Reflecting on Mistakes

Jason:  There were times when we brought in people, and financially, did it make sense to? But it just seemed like this person was so exceptional that we couldn’t say no.

Naren:  What are some of the mistakes you made or you would, I mean, again, the same question you’re talking to a CEO of the founder, what would you tell them, like things, you know, you would tell them knowing what, you know.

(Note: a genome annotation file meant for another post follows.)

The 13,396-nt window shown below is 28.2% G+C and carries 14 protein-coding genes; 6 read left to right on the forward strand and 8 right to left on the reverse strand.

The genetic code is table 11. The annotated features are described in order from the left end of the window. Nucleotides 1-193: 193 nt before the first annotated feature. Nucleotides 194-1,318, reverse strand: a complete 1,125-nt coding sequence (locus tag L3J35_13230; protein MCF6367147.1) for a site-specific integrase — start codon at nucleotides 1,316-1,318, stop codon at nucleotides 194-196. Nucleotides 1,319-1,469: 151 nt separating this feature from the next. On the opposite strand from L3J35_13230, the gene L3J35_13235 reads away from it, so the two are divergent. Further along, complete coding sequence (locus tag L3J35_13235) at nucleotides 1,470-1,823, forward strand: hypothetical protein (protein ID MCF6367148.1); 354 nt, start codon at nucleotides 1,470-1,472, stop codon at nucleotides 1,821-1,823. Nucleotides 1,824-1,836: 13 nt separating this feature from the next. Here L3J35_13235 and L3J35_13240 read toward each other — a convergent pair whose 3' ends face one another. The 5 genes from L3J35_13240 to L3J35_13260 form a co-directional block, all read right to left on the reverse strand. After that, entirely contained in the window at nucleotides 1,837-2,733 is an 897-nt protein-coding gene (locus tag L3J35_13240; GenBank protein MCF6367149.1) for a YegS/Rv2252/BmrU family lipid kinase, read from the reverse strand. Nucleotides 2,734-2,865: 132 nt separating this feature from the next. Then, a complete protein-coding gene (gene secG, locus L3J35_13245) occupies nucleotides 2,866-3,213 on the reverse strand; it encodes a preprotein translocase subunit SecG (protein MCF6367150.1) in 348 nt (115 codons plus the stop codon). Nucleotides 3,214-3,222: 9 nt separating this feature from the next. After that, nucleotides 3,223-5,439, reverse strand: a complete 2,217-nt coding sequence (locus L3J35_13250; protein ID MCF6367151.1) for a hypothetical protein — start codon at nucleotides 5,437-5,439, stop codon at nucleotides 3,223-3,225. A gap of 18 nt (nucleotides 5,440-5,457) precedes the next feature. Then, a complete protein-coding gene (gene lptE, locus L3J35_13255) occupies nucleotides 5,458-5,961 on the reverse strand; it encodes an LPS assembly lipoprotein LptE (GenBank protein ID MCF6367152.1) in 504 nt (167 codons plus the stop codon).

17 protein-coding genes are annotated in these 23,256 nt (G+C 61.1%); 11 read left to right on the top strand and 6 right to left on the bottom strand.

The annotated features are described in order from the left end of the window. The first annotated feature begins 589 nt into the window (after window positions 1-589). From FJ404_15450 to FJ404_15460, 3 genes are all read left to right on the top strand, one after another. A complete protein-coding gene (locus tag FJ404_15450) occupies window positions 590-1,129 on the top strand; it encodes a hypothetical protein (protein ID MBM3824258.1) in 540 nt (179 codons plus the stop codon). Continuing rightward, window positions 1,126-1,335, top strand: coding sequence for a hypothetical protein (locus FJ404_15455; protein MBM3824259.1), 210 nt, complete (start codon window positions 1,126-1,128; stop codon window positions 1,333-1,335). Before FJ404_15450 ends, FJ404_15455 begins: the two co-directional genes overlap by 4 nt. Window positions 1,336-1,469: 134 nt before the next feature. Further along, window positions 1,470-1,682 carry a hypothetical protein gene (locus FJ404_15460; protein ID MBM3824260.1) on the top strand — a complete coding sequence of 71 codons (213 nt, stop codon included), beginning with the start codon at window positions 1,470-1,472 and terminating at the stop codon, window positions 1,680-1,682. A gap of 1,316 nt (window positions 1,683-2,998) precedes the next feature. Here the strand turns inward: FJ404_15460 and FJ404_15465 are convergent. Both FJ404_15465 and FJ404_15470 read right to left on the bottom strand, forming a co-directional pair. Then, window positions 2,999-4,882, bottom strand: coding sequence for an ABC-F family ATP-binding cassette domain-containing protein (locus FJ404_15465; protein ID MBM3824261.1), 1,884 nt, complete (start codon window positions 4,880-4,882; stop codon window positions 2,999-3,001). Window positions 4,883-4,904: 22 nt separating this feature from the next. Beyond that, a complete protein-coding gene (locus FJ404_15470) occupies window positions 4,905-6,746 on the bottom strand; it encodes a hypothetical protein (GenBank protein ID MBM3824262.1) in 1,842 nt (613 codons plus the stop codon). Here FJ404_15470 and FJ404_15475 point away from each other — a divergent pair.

Jason:  There definitely were a lot of mistakes that we made along the way. Actually, really, we, you know, being a global company, had an office in Adelaide, Australia. We had clients in Australia. They were very happy. We were starting to build the seeds to try and move into that market a lot more dominantly, and we had what it took to do that. We had a really good reputation over there, and the way that it works in Australia is a little different because here you can go to each hospital or health system and you can make a deal in Australia. It was very much state-driven. So the state would do it. You wouldn’t have too many individual hospitals that you’d be able to go to. You’d actually have to go through the government for that. So, we’ve won deals like that before. Like the entire country of Denmark rolled out our system across the entire country and it was cool, it makes it a lot easier. It’s a big deal. So it’s worth spending the time on, but what? So what were we doing? Australia was just moving to this way of doing it. This is how it is today. Back then it was still a little bit wild West. So hospitals still had their own budget and they could go ahead with something and so we were gaining ground and what happened was we had a reseller down there that was working for us. So they were the ones that were making the deals happen and we went over their performance, it was coming up to their milestone, it was a five year milestone they had and we recognized that they just weren’t performing at the level that we wanted them to. So we were going to close off that relationship and take it on ourselves and so, we ended up doing that, but as part of the strategy on that, it’s kind of like, OK, well, how do we support our clients down there? So we had to hire people that were down there. So we hired a couple of people from the reseller that was Kosher. They both agreed that it was OK to support and then it was kind of like, OK, well, now, instead of this reseller charging for support, we have to go in and charge for support. Well, our support in North America was significantly higher than our support in Australia. And so we had the management team have a lot of discussions on what are we going to do here because there was, there was some man on the management team that was saying we should push, we should push hard. Let’s get it up to levels that we would have here in North America and others who will remain nameless.No, I’m not saying me but others had said, you know what that we’re probably gonna we’re probably gonna, you know, really disenchant our clients that are down there.And so we ended up basically doubling their support costs overnight. And after, you know, after you implement a system like ours that’s organizational-wide, it’s not, it’s sticky. You can’t just get rid of it. So when a vendor does that, it says something and it basically disenchanted almost every single client we had in Australia.And so even though we had clients that were still there, our reputation was not the greatest. And right at that time is when they were going out to statewide reporting systems when they were having these.And so literally, we were getting involved and, you know, they’d be like, oh, are all solutions and like it, the word spread.And I have to say that was probably one of the biggest mistakes that we made.